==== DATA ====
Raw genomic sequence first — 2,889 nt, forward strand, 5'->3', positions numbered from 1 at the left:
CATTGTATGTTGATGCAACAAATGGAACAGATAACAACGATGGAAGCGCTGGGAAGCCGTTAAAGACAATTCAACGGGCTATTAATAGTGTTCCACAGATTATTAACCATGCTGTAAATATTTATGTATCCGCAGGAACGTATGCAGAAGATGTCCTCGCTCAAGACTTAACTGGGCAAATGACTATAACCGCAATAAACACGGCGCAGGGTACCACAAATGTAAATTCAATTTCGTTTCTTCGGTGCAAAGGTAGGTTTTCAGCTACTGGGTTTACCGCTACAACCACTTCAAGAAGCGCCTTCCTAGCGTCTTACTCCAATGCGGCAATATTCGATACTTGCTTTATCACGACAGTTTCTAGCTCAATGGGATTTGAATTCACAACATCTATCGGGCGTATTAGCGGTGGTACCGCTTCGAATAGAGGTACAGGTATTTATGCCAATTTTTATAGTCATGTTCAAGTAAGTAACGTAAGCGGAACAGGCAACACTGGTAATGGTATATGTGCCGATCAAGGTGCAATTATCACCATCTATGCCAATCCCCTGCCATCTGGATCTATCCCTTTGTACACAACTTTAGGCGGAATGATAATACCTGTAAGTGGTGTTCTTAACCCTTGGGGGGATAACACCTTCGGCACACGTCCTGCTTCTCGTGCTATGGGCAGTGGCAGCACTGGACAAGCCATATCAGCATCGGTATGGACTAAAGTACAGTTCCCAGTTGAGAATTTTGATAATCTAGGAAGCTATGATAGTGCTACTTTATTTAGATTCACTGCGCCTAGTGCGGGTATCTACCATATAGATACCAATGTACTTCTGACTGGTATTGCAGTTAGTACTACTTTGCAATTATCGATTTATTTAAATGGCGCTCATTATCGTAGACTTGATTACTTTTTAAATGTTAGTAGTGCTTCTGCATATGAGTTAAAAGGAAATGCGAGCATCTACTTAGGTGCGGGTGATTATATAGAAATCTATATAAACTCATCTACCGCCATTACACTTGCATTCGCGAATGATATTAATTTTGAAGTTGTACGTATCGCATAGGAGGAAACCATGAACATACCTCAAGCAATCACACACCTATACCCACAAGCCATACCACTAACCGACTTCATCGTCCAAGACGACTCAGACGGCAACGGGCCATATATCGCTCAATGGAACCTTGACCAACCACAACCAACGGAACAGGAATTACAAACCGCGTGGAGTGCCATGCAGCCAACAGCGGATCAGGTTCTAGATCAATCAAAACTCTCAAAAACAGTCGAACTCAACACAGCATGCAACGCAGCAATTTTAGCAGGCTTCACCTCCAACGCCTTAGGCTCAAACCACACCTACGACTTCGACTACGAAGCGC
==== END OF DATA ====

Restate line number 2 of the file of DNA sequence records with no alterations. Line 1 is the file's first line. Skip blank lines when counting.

CATTGTATGTTGATGCAACAAATGGAACAGATAACAACGATGGAAGCGCTGGGAAGCCGTTAAAGACAATTCAACGGGCTATTAATAGTGTTCCACAGATTATTAACCATGCTGTAAATATTTATGTATCCGCAGGAACGTATGCAGAAGATGTCCTCGCTCAAGACTTAACTGGGCAAATGACTATAACCGCAATAAACACGGCGCAGGGTACCACAAATGTAAATTCAATTTCGTTTCTTCGGTGCAAAGGTAGGTTTTCAGCTACTGGGTTTACCGCTACAACCACTTCAAGAAGCGCCTTCCTAGCGTCTTACTCCAATGCGGCAATATTCGATACTTGCTTTATCACGACAGTTTCTAGCTCAATGGGATTTGAATTCACAACATCTATCGGGCGTATTAGCGGTGGTACCGCTTCGAATAGAGGTACAGGTATTTATGCCAATTTTTATAGTCATGTTCAAGTAAGTAACGTAAGCGGAACAGGCAACACTGGTAATGGTATATGTGCCGATCAAGGTGCAATTATCACCATCTATGCCAATCCCCTGCCATCTGGATCTATCCCTTTGTACACAACTTTAGGCGGAATGATAATACCTGTAAGTGGTGTTCTTAACCCTTGGGGGGATAACACCTTCGGCACACGTCCTGCTTCTCGTGCTATGGGCAGTGGCAGCACTGGACAAGCCATATCAGCATCGGTATGGACTAAAGTACAGTTCCCAGTTGAGAATTTTGATAATCTAGGAAGCTATGATAGTGCTACTTTATTTAGATTCACTGCGCCTAGTGCGGGTATCTACCATATAGATACCAATGTACTTCTGACTGGTATTGCAGTTAGTACTACTTTGCAATTATCGATTTATTTAAATGGCGCTCATTATCGTAGACTTGATTACTTTTTAAATGTTAGTAGTGCTTCTGCATATGAGTTAAAAGGAAATGCGAGCATCTACTTAGGTGCGGGTGATTATATAGAAATCTATATAAACTCATCTACCGCCATTACACTTGCATTCGCGAATGATATTAATTTTGAAGTTGTACGTATCGCATAGGAGGAAACCATGAACATACCTCAAGCAATCACACACCTATACCCACAAGCCATACCACTAACCGACTTCATCGTCCAAGACGACTCAGACGGCAACGGGCCATATATCGCTCAATGGAACCTTGACCAACCACAACCAACGGAACAGGAATTACAAACCGCGTGGAGTGCCATGCAGCCAACAGCGGATCAGGTTCTAGATCAATCAAAACTCTCAAAAACAGTCGAACTCAACACAGCATGCAACGCAGCAATTTTAGCAGGCTTCACCTCCAACGCCTTAGGCTCAAACCACACCTACGACTTCGACTACGAAGCGC